Not knowing is hard for everyone. Not knowing for this teenager who though deficient in the mechanics of writing had just handed in her heart was excruciating! Every day...sometimes several times a day over what was then called Christmas Vacation, I heard how foolish I had been to hand in something that wasn't going to get a passing mark. I knew what would befall me. The only question in my mind was whether I would be upbraided in class, need to sit through a parent, teacher, student meeting, be told I'd have to repeat the class, or hit the trifecta of ineptitude, and have all three.
Little did I expect towards the end of my English class on my first day back from two weeks of agony to hear the teacher call each student up, say a little something, smile at them and watch them leave. Finally it was just the two of us, and I knew what was coming. Before my name was called, I stood knees almost knocking together, and walked the few feet to the desk where I would receive, what I was certain, would be a worse onslaught of the 'why didn't you' then I'd heard from my mom.
I'd watched each student pick up their essay, and knew that the lone 8 by 5 laying there was mine. The teacher glanced away as I picked it up and looked. Before I could say a word, she said, "You know how to write, but...." She pointed to my grade. I'd never seen marks like that. Eyes glued to the red marks, I didn't know what to say. Clearing her throat, I heard her say, "If you want to write you'll learn the mechanics.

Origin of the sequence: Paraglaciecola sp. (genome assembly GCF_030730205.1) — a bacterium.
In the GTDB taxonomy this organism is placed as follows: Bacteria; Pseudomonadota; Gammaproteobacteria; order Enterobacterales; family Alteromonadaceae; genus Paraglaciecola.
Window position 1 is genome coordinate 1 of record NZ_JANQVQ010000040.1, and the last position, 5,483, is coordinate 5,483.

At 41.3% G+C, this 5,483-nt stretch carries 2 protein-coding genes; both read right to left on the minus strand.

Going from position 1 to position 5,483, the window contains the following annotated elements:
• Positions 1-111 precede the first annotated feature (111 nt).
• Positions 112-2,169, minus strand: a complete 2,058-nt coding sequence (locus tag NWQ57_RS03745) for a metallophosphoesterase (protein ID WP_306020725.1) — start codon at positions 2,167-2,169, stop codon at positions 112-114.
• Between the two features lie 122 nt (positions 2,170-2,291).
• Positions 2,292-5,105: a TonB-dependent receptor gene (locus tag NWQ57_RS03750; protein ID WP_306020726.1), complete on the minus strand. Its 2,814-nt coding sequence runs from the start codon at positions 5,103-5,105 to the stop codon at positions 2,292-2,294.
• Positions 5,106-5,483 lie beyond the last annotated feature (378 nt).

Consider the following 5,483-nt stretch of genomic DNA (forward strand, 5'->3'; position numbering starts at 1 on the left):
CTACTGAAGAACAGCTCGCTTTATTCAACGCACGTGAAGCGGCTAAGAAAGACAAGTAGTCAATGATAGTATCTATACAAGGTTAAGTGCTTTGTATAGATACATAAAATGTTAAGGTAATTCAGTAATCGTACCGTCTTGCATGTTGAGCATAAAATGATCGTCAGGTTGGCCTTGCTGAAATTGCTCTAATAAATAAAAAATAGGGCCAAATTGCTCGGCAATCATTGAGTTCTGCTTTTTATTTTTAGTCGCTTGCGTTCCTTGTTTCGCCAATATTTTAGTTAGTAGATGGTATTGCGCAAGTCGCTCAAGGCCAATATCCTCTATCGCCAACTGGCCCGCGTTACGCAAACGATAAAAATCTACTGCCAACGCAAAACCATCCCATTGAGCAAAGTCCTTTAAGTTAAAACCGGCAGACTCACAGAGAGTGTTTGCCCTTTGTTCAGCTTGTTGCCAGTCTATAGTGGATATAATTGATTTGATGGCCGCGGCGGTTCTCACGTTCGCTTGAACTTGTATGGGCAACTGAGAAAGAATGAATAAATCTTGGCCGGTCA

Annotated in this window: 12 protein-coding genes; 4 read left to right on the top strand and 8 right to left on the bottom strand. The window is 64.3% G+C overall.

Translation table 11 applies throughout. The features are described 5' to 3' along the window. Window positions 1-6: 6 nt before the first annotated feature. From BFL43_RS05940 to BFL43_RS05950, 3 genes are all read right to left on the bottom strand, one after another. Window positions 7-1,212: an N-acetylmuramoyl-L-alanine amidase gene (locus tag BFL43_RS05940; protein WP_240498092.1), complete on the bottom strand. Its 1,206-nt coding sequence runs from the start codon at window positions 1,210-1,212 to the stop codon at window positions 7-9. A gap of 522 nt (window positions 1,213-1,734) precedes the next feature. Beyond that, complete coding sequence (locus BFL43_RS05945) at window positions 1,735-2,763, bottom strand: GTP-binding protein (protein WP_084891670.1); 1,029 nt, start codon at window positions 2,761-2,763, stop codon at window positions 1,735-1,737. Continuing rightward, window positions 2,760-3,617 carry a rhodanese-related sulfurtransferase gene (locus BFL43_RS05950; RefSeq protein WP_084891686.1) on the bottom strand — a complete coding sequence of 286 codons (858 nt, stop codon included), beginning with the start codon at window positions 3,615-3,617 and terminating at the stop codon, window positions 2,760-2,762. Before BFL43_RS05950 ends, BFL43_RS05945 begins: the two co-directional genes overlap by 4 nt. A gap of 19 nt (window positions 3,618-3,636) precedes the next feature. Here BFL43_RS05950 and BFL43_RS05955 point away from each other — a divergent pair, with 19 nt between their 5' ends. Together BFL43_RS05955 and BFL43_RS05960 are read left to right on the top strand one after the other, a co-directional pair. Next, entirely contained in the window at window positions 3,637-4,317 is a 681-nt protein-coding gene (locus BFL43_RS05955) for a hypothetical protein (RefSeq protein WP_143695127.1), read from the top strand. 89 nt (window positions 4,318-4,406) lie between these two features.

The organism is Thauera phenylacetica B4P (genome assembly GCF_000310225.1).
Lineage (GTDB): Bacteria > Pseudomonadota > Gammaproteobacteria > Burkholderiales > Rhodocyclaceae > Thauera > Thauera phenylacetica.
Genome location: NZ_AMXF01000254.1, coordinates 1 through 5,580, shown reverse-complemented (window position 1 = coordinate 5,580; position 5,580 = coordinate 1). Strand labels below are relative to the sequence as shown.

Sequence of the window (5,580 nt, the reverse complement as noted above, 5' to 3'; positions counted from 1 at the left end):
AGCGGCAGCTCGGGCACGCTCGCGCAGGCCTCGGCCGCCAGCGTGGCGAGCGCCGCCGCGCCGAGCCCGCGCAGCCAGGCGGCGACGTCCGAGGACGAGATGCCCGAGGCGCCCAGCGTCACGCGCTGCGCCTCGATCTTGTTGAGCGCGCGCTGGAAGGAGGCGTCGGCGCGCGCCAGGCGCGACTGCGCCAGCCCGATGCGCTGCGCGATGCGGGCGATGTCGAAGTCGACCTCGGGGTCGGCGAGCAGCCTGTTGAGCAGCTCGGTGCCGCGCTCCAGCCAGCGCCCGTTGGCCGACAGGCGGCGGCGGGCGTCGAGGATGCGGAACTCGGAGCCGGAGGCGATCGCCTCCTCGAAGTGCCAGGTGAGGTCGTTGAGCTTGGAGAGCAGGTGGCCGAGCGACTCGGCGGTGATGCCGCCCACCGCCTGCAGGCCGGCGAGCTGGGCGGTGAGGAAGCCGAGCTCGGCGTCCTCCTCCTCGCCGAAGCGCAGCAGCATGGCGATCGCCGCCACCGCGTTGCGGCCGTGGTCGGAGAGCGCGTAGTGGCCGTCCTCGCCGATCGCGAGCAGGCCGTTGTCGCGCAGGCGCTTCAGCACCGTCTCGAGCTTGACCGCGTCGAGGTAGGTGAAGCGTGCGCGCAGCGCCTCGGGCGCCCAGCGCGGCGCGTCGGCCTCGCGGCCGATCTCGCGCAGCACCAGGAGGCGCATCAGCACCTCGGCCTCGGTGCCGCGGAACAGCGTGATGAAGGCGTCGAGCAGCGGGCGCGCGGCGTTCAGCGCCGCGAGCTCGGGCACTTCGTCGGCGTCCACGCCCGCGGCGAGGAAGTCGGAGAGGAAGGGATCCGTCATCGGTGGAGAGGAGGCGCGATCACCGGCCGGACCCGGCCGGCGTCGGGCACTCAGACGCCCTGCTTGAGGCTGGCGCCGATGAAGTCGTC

Tears of relief welling up in my eyes, I croaked, "I didn't fail?"
She laughed so that I found myself chuckling a bit too. "I can't fail you because what you wrote was true to you and touched my heart. But look," she pointed below the A+++ for story grade to the F- - - grade for punctuation, grammar, and spelling, "if you could have handed in a paper with even average mechanics, I would have entered your 'I Believe' essay in our school competition. As it is you've passed with a 'C.'
Once I'd placed the paper carefully into my binder, I began to turn towards the door intending to flee before she realized she'd made a mistake.
Stepping in front of me, she said my name, and I looked up. "That's better!" she insisted. I nodded and she added, "You are a writer...no matter whether you learn how to spell, learn the grammar rules or not...keep writing."
I left the class with a smile on my face, thought of how lovely it would be to tell my mom what my English teacher had said, and decided I'd keep this to myself because telling mom my teacher said I was a writer might lead to...yuck! more hours at the typewriter!
I do remember that as I was putting my school things away, I heard Frank Sinatra sing 'Someone to Watch Over Me.' I thought about my teacher! For the very first time, I wasn't frightened to go to English class!